Kirsten Walters has type of Rheumatoid Arthritis that I have is called Systemic Onset JRA, or Still's Disease.
It seems like every time I turn around, I hear this damn phrase: “You’re too young to have arthritis.” Despite hearing it for almost eighteen years, it is hard to know how to react. I’m always torn on what to say initially.
My inner monologue kicks in before the whole sentence even comes out. Part of me screams to correct them, informing them that ‘arthritis’ is so much more than the osteoarthritis that their grandma had. Part of me agrees with them and wants to cry. A small part of me wants to kick them in the face. But another part of me tells it like it is, how I’ve been battling this disease since kindergarten and how much it has shaped and changed my life.
In the end, I respectfully let them finish and politely combine all my inner rants into a cohesive and polite as possible sentence of education.
As I’m sure many of you readers know by now, arthritis is a blanket term that encompasses a ton of diseases, from Lyme disease to lupus to juvenile arthritis. One of the diseases, Still’s disease, can occur in adults (Adult Onset Still’s Disease) but most often occurs in children. In that case, it is also called systemic (onset) juvenile rheumatoid/idiopathic arthritis.
Still’s disease, like so many of others in the arthritis group, can be very hard to diagnose. Many of the symptoms can be attributed to other things – the rash, the horribly high fevers, blood work, the joint pain and fatigue.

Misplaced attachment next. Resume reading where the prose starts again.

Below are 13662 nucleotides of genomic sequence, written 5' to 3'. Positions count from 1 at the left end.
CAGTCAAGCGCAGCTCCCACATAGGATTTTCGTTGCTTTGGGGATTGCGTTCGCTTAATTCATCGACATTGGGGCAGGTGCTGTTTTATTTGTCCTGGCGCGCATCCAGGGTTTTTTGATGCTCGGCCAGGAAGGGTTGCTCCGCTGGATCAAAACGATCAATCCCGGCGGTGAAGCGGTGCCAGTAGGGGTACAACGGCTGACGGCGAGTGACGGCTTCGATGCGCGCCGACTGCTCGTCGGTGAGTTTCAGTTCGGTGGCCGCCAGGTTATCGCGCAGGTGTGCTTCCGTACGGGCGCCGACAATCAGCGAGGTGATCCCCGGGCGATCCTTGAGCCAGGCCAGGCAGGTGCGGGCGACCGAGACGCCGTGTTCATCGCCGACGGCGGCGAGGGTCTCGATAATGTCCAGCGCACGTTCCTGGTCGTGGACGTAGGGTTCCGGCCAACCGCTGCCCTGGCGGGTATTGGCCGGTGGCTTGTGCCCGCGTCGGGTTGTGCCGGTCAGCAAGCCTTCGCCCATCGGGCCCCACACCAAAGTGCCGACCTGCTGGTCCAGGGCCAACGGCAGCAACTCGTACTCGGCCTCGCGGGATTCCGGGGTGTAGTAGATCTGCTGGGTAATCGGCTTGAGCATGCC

When I fell ill in November of 1993, no one really knew what was happening. I had just had strep throat so there was a worry that it hadn’t gone away yet. Then I probably had allergies to something – laundry soap, body soap, peanut butter. The guessing game went on, through several diseases. The final straw was when leukemia came up. At this point, my mom knew enough about medicine to know it didn’t fit the symptoms. So she hit the books. If she hadn’t, I have no reservations in saying that in the physical state I was in, I probably would have died getting that radiation and chemo they were trying to push on us. I’m really lucky that she is as devoted as she is to me.
It took a couple of months of poring through dozens and dozens of medical textbooks and meticulously documenting my every symptom to find the real diagnosis. She brought all of her evidence to my team of doctors for a positive diagnosis.
Some children experience one flare up of juvenile arthritis and that’s it. They simply recover. I have another friend, coincidentally also named Kirsten, who was lucky and her JA cleared up. The rest of us, though, face an entire lifetime of doctors’ visits, labs, x-rays, chemotherapy drugs, experimental medications, and unfortunately a lot of pain.
There is no miracle drug, no cure, and no one thing that can help children the most. Many drugs can help alone, while for others a combination of drugs is necessary. Finding the right drugs is a huge experiment in and of itself. Often, children face a number of surgeries, a lot of physical therapy, and a large amount of time spent on the corticosteroid prednisone to control swelling. Prednisone, along with these other drugs, can be dangerous. Many of the side effects are hard to handle, destroying your immune system and making you far more vulnerable to a number of illnesses – including cancer. JA itself makes you vulnerable to possibly debilitating secondary conditions, like uveitis, secondary Sjorgen’s syndrome, and other autoimmune diseases.